What’s In a Job?

Today I had a job interview.  Still within the organization that I work for, but different job, different department.  One of the perks of working for a large size employer is the opportunity to try new things.  This is something that I have done many times over the years, moved around, tried new things – some worked some didn’t.  If I didn’t try though, I wouldn’t know.  Usually I opt for temporary assignments, it gives me, and my new boss, a chance to size each other up and to see if we are a good fit.  I also believe it makes me a better employee by increasing my awareness of other areas, of ‘who’s who in the zoo’ – who the decision-makers are, and why and how things get done.

This job interview was actually a major step for me.  Since Kevin died I haven’t felt comfortable with pushing any boundaries or taxing my ability; his death literally wiped me out.  Besides the emotional ups and downs, there was an associated fatigue that seemed to seep right into my bones. There was brain fog, a cloudiness that descended on me, possibly my mind’s way of coping with Kevin’s loss and aggravated by lack of sleep.  These things made it hard to think and even to express myself coherently. Consequently, it became a challenge to do even the familiar which was frustrating and served to increase the pressure I placed on myself.  I would find myself measuring how the ‘old’ me worked versus how the ‘new’ me did.

My physical stamina was a concern, particularly on my return to work.  Even a phased return, with minimal hours, left me absolutely spent at the end of the day.  After I returned to work full time I still had to be mindful and accept that my capacity was diminished.  This meant standing down on multi-tasking and ultimately reverting to methodically doing one thing at a time.  Then I began to increase my workload; to return to where I thought I should be, able to do what needed to be done.  The end goal was to get through a day of work and still have some energy in reserve to focus on other activities outside of work.  I believe I am finally getting there.  I must be, since applying for a different job is something the old me would do routinely.

Kevin called me a ‘job hopper’.  He would show me our red vinyl book of telephone numbers for family and friends and say, “Count ’em, honey.  Count how many phone numbers there are in there under ‘Mom’s Work’.”  Truly, I have to say, there were a lot. The job hopping ended completely when Kevin was diagnosed with cancer.  After his death, and when I was able to start back to work, it was comfortable and necessary for me to go back to the familiar, to my ‘home’ position where I felt safe, to work on regaining my capacity. It’s a good indicator that my capacity is back when I start contemplating trying something new.  So, whether or not I am successful in this most recent hiring process I still feel like I accomplished something – I buffed off and shined up a part of myself that has been lost for the better part of two years.  If I get the job, for old time’s sake, I might write it in the red phone book and just imagine hearing Kevin say, “Geez, honey, at some point you have to settle down.”  Nope, no I don’t.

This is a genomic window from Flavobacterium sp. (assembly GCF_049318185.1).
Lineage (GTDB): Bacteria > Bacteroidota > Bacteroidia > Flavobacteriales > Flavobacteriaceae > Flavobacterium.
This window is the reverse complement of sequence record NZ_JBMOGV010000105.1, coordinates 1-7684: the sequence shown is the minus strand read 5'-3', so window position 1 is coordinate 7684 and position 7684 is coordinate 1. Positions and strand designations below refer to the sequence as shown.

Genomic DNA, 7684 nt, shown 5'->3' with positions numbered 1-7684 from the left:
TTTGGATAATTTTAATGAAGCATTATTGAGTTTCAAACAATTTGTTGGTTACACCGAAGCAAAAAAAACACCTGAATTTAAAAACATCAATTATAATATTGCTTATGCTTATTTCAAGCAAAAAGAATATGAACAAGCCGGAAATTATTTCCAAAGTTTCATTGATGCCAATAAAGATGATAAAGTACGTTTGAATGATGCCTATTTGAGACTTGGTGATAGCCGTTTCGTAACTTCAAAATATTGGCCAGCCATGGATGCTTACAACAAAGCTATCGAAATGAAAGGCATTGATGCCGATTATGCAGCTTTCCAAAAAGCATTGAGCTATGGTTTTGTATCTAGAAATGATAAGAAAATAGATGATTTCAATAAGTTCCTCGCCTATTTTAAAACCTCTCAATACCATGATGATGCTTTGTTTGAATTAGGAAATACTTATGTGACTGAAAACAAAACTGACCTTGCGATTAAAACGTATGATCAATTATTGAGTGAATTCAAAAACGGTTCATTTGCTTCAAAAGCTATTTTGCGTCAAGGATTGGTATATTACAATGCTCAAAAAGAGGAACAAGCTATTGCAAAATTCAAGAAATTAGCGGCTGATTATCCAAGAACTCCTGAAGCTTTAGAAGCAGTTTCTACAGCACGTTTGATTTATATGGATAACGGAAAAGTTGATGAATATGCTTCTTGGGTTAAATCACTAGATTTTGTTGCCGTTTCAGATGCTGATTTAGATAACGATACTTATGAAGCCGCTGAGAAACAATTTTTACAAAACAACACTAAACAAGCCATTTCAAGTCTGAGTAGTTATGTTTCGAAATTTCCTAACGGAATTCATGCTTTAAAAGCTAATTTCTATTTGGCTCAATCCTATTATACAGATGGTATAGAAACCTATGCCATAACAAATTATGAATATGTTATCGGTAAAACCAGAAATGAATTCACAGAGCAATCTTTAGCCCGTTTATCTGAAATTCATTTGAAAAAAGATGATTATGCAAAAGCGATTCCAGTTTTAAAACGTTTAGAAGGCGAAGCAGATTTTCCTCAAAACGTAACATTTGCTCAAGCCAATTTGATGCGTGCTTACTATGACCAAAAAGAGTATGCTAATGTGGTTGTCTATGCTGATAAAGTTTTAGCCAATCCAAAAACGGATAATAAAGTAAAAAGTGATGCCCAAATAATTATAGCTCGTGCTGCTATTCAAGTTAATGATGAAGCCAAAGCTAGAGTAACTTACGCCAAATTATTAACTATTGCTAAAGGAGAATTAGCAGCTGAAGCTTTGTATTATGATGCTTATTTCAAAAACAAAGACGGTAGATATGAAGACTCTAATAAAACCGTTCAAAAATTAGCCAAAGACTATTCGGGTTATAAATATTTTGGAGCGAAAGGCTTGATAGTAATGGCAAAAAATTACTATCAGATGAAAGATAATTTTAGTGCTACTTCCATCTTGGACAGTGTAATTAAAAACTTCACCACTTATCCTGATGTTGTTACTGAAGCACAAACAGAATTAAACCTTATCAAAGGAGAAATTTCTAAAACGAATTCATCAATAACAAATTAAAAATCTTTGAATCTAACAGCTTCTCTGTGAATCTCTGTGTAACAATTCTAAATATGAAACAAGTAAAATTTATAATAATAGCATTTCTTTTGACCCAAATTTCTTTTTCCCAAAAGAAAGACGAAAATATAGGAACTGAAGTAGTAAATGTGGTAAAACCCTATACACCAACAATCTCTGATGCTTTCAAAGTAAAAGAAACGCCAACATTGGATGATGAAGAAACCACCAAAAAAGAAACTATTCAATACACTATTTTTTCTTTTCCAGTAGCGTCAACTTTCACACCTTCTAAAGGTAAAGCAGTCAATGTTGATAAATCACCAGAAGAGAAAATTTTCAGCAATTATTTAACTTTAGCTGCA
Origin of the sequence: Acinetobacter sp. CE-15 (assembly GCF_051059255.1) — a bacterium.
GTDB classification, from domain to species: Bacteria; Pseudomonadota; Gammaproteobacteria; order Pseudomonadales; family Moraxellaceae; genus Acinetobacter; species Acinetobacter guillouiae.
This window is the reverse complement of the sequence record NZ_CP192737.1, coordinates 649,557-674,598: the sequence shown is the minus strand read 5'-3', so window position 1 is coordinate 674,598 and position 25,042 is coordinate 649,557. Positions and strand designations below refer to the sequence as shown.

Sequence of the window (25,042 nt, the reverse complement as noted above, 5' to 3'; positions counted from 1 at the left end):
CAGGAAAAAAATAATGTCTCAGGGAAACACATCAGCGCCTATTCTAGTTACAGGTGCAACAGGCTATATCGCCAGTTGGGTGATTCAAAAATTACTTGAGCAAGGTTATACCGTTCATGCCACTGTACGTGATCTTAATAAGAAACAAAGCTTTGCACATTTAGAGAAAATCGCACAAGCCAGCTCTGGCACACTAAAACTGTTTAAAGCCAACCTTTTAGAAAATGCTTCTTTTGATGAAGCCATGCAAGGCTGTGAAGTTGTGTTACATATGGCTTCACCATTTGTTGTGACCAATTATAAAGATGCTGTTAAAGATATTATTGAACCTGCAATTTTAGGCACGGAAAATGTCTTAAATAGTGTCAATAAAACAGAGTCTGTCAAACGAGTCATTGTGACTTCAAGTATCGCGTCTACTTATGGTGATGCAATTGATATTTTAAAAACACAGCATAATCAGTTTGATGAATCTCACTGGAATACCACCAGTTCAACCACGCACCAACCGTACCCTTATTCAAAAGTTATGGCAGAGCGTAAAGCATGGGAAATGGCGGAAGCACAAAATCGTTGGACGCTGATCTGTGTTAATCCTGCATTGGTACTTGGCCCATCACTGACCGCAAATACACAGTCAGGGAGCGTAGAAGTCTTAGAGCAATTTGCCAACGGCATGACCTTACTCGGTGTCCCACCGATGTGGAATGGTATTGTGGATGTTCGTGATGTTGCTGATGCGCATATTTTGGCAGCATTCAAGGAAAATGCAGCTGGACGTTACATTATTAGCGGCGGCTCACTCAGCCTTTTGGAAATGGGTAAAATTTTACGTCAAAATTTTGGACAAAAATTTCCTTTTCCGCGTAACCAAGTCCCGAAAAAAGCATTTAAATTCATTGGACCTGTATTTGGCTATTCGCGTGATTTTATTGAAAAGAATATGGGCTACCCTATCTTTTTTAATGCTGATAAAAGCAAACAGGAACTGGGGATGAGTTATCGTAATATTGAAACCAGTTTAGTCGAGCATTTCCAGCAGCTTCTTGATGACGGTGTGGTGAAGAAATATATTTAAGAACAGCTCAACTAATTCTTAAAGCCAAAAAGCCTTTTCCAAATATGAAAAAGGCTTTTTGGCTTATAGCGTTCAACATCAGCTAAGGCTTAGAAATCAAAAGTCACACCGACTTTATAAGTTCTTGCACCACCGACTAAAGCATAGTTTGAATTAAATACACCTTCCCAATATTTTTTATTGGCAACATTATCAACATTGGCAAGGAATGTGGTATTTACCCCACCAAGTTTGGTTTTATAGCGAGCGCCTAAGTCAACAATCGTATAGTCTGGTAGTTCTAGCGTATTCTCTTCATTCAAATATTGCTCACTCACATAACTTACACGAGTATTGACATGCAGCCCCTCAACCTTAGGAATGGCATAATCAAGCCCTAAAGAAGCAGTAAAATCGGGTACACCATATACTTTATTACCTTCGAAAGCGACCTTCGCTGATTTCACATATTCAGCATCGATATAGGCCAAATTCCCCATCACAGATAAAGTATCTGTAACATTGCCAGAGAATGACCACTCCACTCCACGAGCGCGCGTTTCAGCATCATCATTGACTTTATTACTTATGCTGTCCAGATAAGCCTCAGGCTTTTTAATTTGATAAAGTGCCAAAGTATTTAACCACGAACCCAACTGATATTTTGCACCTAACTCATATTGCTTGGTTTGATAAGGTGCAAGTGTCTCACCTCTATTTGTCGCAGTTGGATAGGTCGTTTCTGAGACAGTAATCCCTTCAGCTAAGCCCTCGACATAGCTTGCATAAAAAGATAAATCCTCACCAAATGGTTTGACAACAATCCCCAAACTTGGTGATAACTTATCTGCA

I Have to Plan to Think and I Have to Think to Write

Today I realized I have perfected the ability to look without seeing.  I was sitting on the couch staring out the window and my daughter said to me, “That’s crazy, eh?”  I looked at her and said, “What’s crazy?”  I guess there had been some birds at the bird feeder which is right in front of the window.  There had been quite a squabble as the birds jockeyed for position to get at the food and it was quite entertaining.  It happened, literally, right in front of the window and I hadn’t seen a thing.

It wasn’t that I was lost in thought, I think more than anything I was devoid of thought.  I find that I can zone out completely, just go into stillness of body or mind or both.  I can still multi-task, I can walk to my car, or do housework or all those day-today tasks that need to be done.  I do them without thinking, just like breathing.  Now I find that often I can pass people in the street, at the store, at work, and it doesn’t register who they are.  Or maybe it doesn’t matter who they are.  Or maybe I don’t want to recognize them because to do so triggers a thought process about their family, spouse, routines that they blissfully take for granted; things too painful and too close for me to dwell on right now.

I think, truthfully, that the reason I choose not to see things is that I don’t care.  I don’t have the emotional resources to spend on interest or concern, not even for myself, let alone others.  Alternately, maybe it is that I can’t care.  Caring is active and needs effort which is just not possible for me right now.  Caring is a step beyond where I am at presently.  For the immediate,  I have to plan to think, just like I have to think to write.  It all takes effort and is very draining.